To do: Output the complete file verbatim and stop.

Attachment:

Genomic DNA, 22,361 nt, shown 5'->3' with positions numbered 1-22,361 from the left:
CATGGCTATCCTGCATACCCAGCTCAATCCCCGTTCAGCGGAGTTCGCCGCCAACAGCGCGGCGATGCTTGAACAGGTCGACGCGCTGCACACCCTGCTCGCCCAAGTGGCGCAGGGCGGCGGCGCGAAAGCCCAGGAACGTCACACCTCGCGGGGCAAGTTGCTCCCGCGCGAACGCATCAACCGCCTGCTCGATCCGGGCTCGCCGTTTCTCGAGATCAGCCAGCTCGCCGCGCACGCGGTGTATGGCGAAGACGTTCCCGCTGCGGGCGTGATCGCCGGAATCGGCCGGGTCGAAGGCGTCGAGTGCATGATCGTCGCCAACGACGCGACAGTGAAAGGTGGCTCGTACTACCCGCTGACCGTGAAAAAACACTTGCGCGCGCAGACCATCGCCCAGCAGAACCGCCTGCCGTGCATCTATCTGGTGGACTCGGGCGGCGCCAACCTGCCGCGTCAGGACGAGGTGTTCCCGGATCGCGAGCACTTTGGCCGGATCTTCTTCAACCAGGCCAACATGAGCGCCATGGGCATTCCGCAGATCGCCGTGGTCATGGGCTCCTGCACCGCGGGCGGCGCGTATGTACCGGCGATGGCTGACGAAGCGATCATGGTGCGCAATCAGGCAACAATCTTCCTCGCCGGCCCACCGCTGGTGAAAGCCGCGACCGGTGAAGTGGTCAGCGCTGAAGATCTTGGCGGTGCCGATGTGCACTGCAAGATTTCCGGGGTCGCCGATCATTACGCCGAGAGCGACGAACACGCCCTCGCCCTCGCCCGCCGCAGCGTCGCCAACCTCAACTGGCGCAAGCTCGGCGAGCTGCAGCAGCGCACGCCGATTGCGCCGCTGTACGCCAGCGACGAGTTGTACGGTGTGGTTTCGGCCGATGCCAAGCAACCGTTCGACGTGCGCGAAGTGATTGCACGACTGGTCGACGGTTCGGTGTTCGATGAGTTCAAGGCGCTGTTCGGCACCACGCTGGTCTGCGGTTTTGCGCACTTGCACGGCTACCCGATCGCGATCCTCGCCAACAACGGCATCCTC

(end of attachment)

Genomic DNA, 22,361 nt, shown 5'->3' with positions numbered 1-22,361 from the left:
CATGGCTATCCTGCATACCCAGCTCAATCCCCGTTCAGCGGAGTTCGCCGCCAACAGCGCGGCGATGCTTGAACAGGTCGACGCGCTGCACACCCTGCTCGCCCAAGTGGCGCAGGGCGGCGGCGCGAAAGCCCAGGAACGTCACACCTCGCGGGGCAAGTTGCTCCCGCGCGAACGCATCAACCGCCTGCTCGATCCGGGCTCGCCGTTTCTCGAGATCAGCCAGCTCGCCGCGCACGCGGTGTATGGCGAAGACGTTCCCGCTGCGGGCGTGATCGCCGGAATCGGCCGGGTCGAAGGCGTCGAGTGCATGATCGTCGCCAACGACGCGACAGTGAAAGGTGGCTCGTACTACCCGCTGACCGTGAAAAAACACTTGCGCGCGCAGACCATCGCCCAGCAGAACCGCCTGCCGTGCATCTATCTGGTGGACTCGGGCGGCGCCAACCTGCCGCGTCAGGACGAGGTGTTCCCGGATCGCGAGCACTTTGGCCGGATCTTCTTCAACCAGGCCAACATGAGCGCCATGGGCATTCCGCAGATCGCCGTGGTCATGGGCTCCTGCACCGCGGGCGGCGCGTATGTACCGGCGATGGCTGACGAAGCGATCATGGTGCGCAATCAGGCAACAATCTTCCTCGCCGGCCCACCGCTGGTGAAAGCCGCGACCGGTGAAGTGGTCAGCGCTGAAGATCTTGGCGGTGCCGATGTGCACTGCAAGATTTCCGGGGTCGCCGATCATTACGCCGAGAGCGACGAACACGCCCTCGCCCTCGCCCGCCGCAGCGTCGCCAACCTCAACTGGCGCAAGCTCGGCGAGCTGCAGCAGCGCACGCCGATTGCGCCGCTGTACGCCAGCGACGAGTTGTACGGTGTGGTTTCGGCCGATGCCAAGCAACCGTTCGACGTGCGCGAAGTGATTGCACGACTGGTCGACGGTTCGGTGTTCGATGAGTTCAAGGCGCTGTTCGGCACCACGCTGGTCTGCGGTTTTGCGCACTTGCACGGCTACCCGATCGCGATCCTCGCCAACAACGGCATCCTC